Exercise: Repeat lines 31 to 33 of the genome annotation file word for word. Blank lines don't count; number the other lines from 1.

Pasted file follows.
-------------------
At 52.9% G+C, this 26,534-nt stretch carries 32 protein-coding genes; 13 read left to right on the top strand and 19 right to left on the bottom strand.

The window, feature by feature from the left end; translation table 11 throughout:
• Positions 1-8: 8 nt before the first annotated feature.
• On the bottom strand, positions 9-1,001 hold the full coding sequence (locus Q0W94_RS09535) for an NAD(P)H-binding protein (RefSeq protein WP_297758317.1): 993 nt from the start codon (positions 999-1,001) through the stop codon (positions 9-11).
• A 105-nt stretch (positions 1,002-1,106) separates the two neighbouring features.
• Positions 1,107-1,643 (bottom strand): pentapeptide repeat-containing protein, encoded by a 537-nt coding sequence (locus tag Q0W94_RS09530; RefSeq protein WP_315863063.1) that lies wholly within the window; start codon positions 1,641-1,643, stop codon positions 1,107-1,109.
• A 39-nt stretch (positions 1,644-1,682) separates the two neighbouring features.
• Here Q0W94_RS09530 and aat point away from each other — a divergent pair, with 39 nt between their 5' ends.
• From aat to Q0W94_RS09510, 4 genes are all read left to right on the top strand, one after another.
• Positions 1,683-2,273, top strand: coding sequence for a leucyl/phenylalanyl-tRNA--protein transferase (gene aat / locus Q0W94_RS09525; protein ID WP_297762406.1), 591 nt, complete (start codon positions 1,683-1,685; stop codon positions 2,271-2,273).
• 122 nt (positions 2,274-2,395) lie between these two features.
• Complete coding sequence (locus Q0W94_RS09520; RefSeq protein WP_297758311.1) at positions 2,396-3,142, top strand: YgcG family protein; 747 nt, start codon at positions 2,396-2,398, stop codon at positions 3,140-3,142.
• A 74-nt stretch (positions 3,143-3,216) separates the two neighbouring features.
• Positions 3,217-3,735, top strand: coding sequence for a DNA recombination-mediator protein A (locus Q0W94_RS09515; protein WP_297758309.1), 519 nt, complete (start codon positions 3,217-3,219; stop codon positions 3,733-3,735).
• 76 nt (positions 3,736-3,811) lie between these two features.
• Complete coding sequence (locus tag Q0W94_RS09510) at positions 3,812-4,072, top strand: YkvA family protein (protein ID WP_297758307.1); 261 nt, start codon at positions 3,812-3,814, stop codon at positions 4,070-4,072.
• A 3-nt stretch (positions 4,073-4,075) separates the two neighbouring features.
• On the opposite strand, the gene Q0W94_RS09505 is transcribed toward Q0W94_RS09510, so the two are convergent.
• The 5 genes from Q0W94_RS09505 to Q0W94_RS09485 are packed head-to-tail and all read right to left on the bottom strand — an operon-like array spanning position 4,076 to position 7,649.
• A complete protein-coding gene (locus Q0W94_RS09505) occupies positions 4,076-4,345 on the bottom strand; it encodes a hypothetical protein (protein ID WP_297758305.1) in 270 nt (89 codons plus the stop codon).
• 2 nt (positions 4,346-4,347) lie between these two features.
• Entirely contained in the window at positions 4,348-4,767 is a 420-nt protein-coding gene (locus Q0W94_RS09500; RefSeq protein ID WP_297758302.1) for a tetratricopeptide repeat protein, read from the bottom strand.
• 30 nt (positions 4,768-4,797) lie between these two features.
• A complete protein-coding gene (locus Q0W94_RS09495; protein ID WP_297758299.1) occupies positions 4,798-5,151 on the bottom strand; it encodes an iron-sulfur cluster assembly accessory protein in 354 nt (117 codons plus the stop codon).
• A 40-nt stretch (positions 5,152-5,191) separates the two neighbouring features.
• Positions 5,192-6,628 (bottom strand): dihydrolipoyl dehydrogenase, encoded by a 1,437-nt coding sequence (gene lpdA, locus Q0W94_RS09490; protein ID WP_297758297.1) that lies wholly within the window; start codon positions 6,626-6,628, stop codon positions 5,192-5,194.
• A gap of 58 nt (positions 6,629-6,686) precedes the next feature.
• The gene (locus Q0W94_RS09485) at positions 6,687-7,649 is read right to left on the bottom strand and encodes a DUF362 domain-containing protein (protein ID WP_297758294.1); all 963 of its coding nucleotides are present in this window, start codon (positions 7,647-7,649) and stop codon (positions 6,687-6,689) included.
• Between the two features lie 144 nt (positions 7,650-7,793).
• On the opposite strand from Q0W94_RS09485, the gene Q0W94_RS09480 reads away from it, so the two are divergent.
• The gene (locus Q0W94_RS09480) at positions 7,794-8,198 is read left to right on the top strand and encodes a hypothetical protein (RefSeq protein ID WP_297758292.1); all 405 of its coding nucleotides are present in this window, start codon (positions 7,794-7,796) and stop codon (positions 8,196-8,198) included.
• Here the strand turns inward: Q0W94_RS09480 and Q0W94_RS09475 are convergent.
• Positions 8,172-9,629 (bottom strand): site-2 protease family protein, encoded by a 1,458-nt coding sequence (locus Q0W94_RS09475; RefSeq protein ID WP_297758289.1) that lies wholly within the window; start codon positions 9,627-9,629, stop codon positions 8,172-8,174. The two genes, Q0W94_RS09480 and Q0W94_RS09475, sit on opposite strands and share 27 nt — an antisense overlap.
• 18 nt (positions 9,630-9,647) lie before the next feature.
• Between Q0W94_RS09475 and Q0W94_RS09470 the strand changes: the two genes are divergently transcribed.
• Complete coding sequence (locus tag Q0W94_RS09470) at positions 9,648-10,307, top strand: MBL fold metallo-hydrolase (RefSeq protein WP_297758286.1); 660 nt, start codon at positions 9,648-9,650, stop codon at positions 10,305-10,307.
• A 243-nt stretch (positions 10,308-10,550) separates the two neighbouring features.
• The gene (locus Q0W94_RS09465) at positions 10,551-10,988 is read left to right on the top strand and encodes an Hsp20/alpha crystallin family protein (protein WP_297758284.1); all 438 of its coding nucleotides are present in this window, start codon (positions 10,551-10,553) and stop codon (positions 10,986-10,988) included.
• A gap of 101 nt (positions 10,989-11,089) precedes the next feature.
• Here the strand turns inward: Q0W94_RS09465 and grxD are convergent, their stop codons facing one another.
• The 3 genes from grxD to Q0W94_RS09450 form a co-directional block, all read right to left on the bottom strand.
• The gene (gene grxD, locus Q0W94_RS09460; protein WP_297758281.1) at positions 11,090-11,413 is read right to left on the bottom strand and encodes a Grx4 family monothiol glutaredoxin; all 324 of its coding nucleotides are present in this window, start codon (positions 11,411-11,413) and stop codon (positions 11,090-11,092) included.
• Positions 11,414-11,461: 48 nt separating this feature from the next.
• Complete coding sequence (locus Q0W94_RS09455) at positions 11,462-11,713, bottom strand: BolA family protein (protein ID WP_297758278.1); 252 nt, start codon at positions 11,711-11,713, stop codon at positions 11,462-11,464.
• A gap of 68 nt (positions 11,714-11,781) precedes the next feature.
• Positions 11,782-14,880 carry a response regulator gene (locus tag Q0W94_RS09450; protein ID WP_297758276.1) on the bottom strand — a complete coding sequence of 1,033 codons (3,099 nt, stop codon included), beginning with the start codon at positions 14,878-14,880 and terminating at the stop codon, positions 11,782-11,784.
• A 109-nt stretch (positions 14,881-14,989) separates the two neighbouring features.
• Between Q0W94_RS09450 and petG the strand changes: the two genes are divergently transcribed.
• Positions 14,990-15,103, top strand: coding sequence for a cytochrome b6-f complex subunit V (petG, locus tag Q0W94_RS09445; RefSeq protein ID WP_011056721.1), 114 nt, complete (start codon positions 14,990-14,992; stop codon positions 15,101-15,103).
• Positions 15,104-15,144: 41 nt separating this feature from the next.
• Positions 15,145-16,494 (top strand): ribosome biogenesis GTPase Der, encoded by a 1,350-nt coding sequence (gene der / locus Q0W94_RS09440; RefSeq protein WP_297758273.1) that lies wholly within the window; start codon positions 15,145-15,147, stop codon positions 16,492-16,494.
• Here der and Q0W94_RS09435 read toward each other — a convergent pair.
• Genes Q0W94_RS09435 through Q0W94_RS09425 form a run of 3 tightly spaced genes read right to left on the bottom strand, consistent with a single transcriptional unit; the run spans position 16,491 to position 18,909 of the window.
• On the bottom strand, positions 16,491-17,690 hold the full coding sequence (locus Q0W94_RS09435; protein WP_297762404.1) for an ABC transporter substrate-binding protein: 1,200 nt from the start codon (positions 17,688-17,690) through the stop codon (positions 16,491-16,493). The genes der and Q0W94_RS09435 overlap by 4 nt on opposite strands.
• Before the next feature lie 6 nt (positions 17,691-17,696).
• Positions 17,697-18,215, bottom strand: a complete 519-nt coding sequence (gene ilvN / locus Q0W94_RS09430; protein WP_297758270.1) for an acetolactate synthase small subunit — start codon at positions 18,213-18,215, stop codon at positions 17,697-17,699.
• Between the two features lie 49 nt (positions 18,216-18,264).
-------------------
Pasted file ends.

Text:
• The gene (locus Q0W94_RS09480) at positions 7,794-8,198 is read left to right on the top strand and encodes a hypothetical protein (RefSeq protein ID WP_297758292.1); all 405 of its coding nucleotides are present in this window, start codon (positions 7,794-7,796) and stop codon (positions 8,196-8,198) included.
• Here the strand turns inward: Q0W94_RS09480 and Q0W94_RS09475 are convergent.
• Positions 8,172-9,629 (bottom strand): site-2 protease family protein, encoded by a 1,458-nt coding sequence (locus Q0W94_RS09475; RefSeq protein ID WP_297758289.1) that lies wholly within the window; start codon positions 9,627-9,629, stop codon positions 8,172-8,174. The two genes, Q0W94_RS09480 and Q0W94_RS09475, sit on opposite strands and share 27 nt — an antisense overlap.